I asked students to write the syllabus. You won’t believe what happened next.

I asked students to write the syllabus. You won’t believe what happened next.

Yesterday was the first day of the new semester, and the first day of “Introduction to Public Humanities.” I’ve taught this course most years since I established the public humanities program twelve years ago. It’s the theory half of the introductory courses, paired with “Methods in Public Humanities.” It’s usually taught in the fall. But I was on leave, and so this year the public humanities students got methods first, and then theory.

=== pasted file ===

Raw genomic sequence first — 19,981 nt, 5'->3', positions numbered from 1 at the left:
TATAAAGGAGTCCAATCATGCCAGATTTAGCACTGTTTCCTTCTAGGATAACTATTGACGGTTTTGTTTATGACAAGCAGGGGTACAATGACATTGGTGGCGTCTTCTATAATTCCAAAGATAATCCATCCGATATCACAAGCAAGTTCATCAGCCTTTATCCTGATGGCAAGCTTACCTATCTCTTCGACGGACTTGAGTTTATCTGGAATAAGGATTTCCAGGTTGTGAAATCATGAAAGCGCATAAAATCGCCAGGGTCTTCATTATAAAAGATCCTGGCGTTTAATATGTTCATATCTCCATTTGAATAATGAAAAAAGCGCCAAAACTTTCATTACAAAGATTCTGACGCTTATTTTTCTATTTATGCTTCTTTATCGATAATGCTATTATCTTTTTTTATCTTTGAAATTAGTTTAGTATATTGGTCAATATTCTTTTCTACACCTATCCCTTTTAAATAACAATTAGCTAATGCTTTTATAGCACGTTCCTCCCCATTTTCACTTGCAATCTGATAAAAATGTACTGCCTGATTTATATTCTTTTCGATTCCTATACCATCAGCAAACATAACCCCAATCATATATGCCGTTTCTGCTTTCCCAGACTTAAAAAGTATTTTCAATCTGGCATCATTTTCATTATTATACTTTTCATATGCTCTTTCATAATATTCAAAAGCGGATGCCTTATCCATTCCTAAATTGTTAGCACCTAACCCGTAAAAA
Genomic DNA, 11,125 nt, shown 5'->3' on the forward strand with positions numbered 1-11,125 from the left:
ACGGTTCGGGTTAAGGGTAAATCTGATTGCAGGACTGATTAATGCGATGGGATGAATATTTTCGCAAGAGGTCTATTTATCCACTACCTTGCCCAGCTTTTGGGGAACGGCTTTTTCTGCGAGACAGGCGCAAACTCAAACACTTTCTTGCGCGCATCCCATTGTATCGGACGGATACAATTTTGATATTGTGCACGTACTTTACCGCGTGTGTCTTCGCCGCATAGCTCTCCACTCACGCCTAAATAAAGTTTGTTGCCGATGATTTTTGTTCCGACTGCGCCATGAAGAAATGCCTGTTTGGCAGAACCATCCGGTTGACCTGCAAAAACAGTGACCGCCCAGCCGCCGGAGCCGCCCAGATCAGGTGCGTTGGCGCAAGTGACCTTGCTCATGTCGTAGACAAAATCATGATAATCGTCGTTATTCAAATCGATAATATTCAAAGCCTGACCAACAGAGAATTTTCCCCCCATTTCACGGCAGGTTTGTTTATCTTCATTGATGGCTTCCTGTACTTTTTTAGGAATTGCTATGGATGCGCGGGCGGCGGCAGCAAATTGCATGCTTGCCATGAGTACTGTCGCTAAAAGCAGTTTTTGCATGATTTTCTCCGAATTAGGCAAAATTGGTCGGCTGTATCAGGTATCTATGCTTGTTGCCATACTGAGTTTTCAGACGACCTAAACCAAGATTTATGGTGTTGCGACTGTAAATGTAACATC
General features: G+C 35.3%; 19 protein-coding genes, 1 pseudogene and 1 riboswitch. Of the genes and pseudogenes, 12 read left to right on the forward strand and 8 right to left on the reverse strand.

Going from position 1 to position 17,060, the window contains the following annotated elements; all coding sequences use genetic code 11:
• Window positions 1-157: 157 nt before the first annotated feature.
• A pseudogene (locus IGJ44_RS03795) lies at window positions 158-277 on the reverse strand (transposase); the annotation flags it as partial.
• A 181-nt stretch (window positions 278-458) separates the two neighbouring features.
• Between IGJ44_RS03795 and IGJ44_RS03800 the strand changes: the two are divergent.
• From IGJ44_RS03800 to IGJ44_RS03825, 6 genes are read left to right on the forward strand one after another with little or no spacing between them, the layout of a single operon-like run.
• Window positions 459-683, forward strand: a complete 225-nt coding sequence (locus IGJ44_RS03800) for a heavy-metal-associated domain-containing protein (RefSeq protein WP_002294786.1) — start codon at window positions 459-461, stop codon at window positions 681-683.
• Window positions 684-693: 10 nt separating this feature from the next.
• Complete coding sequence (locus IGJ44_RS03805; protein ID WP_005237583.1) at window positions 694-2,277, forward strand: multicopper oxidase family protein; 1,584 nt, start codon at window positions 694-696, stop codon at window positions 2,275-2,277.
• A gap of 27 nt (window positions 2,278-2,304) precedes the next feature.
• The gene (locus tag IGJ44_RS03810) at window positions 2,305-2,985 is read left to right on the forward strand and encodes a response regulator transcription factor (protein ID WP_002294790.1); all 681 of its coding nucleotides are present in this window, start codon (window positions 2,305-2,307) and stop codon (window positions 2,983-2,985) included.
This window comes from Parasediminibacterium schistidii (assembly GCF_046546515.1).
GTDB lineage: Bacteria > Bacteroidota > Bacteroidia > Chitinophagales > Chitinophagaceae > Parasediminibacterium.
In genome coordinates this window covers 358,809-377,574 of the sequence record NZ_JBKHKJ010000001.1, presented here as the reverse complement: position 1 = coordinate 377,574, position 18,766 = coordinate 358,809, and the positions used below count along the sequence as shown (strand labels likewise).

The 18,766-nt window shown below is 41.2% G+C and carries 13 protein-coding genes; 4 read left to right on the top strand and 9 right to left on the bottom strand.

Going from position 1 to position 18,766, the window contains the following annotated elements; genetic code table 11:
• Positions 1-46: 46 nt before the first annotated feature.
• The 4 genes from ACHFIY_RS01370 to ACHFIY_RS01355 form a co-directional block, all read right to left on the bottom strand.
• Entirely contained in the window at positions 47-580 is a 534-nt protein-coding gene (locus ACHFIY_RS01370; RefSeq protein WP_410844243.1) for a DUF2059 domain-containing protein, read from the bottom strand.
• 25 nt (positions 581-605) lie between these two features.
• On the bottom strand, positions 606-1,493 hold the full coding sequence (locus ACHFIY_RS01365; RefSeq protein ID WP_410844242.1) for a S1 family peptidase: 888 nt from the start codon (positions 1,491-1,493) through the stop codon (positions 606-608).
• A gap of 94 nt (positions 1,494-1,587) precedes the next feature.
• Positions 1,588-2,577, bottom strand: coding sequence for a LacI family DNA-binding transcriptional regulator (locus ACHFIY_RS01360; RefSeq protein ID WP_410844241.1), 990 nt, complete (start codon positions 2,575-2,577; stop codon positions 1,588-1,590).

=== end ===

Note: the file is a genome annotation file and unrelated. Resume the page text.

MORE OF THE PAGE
It’s an interesting philosophical question: which comes first, the method or the theory? It’s tied to the peculiar place of theory in public humanities. It can be useful: it lets us step back from the moment, from the details of a case study. But it can also be used to obfuscate, to make things harder than they need to be, to make them less public. You can hide behind theory. My general take: In public work, theory should serve as a foundation. It underpins, but it’s invisible in the final product.  You work things through using the theory that’s useful to you, and then explain it in simple terms. Theory should outlast  outlast the details of current practice. In designing the course, I like to imagine students twenty years from now, when they’re running a museum or community organization,  and trying to rethink things from scratch, trying to reinvent an organization for changing times. What are the basics that they’lll build upon? That’s what I’d like this course to offer.